Posted:   Oct 28, 2021 - 12:16 PM   
 By:   Bob DiMucci   (Member)

Mark Twain’s ROUGHING IT was a series of episodes in the life of young Samuel Clemens as told to his daughter’s Bryn Mawr graduating class of 1891. James Garner played the older Samuel Clemens and did the frequent narration, while Robin Dunne appeared as the young Clemens. Ned Beatty had a supporting role as “Slade.”

Charles Martin Smith directed this two-part made-for-television film, which aired on the Hallmark Channel on 16 & 17 March 2002. Bruce Broughton’s score was released by Intrada in 2003.

 Posted:   Oct 28, 2021 - 2:43 PM   
 By:   Bob DiMucci   (Member)

THE WOOL CAP was a made-for-cable film that was based on the 1962 theatrical film GIGOT, which had starred Jackie Gleason. This version told the poignant story of an unlikely friendship between a gruff mute named "Charles Gigot" (William H. Macy) and "Lou" (Keke Palmer), a sassy black orphan. Ned Batty co-starred as Gigot's father.

Ned Beatty and William H. Macy in THE WOOL CAP

Steven Schachter directed the film, which premiered on Turner Network Television on 21 November 2004. Jeff Beal's score has not had a release.

 Posted:   Oct 28, 2021 - 4:35 PM   
 By:   Bob DiMucci   (Member)

SWEET LAND is set in 1920, when "Inge" (Elizabeth Reaser), a German national, travels from Norway to rural Minnesota for her arranged marriage to "Olaf" (Tim Guinee), a Norwegian farmer. But bureaucracy and prejudice cause major complications. Ned Beatty plays “Harmo,” the banker tycoon of the area who makes his living by extending credit to farmers he knows cannot afford it and then foreclosing on their property, sending them to the poor house.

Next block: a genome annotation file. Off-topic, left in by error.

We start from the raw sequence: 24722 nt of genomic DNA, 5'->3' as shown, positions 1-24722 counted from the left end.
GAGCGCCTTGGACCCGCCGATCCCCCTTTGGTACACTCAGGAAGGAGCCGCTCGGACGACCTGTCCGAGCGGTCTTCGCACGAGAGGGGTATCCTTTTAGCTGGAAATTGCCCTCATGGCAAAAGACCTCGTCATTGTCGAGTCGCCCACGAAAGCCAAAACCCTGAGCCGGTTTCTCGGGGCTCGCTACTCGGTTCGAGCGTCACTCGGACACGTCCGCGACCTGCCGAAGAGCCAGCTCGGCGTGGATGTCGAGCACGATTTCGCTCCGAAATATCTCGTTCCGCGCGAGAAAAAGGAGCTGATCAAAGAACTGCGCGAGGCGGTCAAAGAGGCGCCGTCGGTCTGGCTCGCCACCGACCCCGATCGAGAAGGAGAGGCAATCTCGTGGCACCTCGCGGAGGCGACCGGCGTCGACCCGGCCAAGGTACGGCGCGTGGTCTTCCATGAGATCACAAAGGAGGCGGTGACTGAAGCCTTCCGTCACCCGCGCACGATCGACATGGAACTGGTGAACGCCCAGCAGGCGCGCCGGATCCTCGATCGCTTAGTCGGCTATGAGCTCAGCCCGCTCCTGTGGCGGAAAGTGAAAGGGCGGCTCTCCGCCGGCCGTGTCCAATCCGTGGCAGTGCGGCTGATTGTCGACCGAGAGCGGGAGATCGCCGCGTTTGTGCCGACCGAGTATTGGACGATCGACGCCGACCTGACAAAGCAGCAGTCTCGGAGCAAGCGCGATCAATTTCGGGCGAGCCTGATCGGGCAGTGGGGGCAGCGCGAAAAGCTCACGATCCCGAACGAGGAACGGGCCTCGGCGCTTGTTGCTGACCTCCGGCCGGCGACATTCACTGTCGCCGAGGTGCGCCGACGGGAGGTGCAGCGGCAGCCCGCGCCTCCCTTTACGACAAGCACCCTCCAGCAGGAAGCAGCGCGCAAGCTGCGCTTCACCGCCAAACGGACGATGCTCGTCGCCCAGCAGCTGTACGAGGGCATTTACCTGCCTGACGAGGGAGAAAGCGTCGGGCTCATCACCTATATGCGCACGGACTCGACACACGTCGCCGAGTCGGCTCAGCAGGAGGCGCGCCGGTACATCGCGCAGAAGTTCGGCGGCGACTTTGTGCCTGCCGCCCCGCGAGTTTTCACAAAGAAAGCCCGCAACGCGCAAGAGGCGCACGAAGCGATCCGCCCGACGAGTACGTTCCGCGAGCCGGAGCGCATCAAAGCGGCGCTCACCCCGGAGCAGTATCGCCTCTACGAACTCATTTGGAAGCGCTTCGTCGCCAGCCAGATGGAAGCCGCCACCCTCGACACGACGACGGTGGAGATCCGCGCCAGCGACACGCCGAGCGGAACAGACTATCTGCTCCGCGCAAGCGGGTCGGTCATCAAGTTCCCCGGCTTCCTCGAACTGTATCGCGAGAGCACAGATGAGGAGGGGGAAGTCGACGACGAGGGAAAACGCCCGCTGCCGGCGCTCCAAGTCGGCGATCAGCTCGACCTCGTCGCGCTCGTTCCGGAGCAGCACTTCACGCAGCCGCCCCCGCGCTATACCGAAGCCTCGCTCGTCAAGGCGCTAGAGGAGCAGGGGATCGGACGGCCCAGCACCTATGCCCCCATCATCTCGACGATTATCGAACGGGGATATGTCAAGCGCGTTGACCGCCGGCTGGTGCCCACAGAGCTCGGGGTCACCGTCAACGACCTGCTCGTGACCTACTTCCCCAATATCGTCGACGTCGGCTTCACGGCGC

Ned Beatty in SWEET LAND

In speaking about the film, Beatty said, “We want to see a story about us, about people. Here's a girl who comes from Norway and gets all the way to Minnesota. She doesn't speak a word of English, just German, and people still hated Germans from the first World War. Talk about strength. She's traveled alone and far to marry a guy through an arrangement with his parents. You wonder at the strength for just that, much less what it takes to hold on once she gets there. This is about people you know. I love it. I love what it's about.

“One scene summarizes the delicious sense of the movie. It's where Olaf is sleeping in the barn, and Inge is sleeping in the house and there's a sense of tension between them because they are going here and there and trying to get married, but they can't. They get into an argument, and they are talking in German and Norwegian. I love that scene. I love the fact that we know exactly what they are talking about, even though I don't speak Norwegian or German. The performances are wonderful. The acting is as good as anything I've ever been in. I am proud. The two leads are good, boy they are good. I think when people see this movie, they won't have seen anybody like her [Elizabeth Reaser] in quite some time.”

The 2006 film was directed by Ali Selim. Composer Mark Orton released the soundtrack on his own label. The $1 million production made a small profit, with a $1.8 million worldwide gross.

 Posted:   Oct 28, 2021 - 10:42 PM   
 By:   Bob DiMucci   (Member)